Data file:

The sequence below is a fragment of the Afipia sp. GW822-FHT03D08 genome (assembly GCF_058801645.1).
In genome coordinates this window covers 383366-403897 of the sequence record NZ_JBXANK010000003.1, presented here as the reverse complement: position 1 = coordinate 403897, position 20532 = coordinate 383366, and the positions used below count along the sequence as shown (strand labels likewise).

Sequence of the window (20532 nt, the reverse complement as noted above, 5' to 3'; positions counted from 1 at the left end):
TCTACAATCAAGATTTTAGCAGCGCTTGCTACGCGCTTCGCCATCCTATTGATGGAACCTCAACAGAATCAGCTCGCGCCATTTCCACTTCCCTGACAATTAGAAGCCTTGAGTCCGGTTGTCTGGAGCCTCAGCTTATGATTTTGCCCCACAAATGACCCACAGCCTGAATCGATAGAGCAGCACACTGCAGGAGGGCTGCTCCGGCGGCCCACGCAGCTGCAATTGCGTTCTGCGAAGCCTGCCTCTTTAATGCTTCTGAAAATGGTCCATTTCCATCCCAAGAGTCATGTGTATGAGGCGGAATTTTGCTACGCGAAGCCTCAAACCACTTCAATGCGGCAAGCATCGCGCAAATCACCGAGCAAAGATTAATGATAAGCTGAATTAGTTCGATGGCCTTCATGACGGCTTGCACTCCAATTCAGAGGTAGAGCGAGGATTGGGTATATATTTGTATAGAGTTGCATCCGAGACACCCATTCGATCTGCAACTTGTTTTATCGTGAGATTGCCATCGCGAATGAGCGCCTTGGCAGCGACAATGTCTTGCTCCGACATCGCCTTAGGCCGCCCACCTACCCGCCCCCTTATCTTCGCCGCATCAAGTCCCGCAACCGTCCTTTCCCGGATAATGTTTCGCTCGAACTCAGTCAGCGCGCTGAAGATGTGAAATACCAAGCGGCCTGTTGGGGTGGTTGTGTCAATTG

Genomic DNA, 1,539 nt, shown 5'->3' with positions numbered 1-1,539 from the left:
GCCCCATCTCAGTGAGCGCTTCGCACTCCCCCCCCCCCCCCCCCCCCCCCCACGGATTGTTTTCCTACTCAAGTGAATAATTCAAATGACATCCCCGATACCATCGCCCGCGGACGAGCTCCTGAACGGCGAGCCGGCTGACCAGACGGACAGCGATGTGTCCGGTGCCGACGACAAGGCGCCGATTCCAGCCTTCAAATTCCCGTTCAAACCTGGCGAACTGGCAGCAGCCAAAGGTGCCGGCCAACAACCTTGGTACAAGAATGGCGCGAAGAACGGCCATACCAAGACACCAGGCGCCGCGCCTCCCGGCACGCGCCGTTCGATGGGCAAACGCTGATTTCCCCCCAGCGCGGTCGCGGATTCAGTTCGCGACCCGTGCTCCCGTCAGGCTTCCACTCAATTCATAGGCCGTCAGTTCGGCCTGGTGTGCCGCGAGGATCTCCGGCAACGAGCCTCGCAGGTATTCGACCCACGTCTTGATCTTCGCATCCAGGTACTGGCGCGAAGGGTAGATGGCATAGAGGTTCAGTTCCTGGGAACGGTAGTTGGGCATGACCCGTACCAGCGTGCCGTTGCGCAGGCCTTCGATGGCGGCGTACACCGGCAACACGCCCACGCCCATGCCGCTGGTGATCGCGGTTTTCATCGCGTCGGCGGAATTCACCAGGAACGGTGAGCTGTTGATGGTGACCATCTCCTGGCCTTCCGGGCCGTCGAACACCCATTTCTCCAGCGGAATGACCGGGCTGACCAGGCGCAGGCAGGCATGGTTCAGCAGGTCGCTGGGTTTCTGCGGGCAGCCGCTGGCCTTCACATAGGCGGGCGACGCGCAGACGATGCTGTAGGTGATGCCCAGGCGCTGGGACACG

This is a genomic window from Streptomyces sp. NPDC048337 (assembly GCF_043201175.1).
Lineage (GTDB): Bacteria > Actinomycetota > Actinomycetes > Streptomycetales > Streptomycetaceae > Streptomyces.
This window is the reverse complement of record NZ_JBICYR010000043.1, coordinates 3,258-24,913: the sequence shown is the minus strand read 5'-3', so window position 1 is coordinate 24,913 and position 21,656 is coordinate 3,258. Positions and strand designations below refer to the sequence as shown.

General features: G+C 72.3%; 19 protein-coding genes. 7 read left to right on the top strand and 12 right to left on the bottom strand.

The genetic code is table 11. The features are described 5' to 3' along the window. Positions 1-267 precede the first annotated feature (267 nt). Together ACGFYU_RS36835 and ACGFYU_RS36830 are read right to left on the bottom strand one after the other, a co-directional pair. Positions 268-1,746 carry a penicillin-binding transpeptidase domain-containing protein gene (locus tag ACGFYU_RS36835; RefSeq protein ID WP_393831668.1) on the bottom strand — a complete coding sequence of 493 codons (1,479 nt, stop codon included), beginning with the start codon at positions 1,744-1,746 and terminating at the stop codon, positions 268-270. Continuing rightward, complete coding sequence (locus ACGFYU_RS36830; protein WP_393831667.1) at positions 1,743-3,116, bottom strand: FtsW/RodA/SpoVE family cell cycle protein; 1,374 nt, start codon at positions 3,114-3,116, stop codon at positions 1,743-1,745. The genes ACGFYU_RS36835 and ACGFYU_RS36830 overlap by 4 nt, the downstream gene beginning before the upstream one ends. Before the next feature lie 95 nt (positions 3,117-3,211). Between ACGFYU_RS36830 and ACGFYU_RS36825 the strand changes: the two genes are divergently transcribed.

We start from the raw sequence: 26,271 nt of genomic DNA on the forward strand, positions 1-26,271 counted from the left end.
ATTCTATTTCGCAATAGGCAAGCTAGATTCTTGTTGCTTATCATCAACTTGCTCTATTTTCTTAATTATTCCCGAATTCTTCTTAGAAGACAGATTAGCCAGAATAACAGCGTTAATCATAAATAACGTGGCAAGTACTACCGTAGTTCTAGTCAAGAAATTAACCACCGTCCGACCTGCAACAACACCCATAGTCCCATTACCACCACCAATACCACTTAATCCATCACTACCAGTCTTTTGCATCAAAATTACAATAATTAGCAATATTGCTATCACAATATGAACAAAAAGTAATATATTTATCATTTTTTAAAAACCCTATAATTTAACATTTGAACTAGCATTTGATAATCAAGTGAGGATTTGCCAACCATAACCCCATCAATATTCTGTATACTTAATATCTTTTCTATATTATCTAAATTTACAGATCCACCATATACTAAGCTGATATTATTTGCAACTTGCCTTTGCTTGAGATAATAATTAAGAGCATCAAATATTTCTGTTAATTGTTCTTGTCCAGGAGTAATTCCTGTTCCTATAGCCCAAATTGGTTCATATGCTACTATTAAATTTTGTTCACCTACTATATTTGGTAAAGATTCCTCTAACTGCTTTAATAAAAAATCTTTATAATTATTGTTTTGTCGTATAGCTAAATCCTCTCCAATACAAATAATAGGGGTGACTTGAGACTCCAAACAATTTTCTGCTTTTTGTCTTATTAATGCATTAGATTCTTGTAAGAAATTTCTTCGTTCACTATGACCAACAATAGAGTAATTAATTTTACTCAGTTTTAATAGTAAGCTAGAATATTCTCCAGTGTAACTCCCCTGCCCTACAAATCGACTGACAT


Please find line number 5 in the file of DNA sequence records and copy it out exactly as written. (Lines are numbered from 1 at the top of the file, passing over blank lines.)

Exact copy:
Genomic DNA, 1,539 nt, shown 5'->3' with positions numbered 1-1,539 from the left: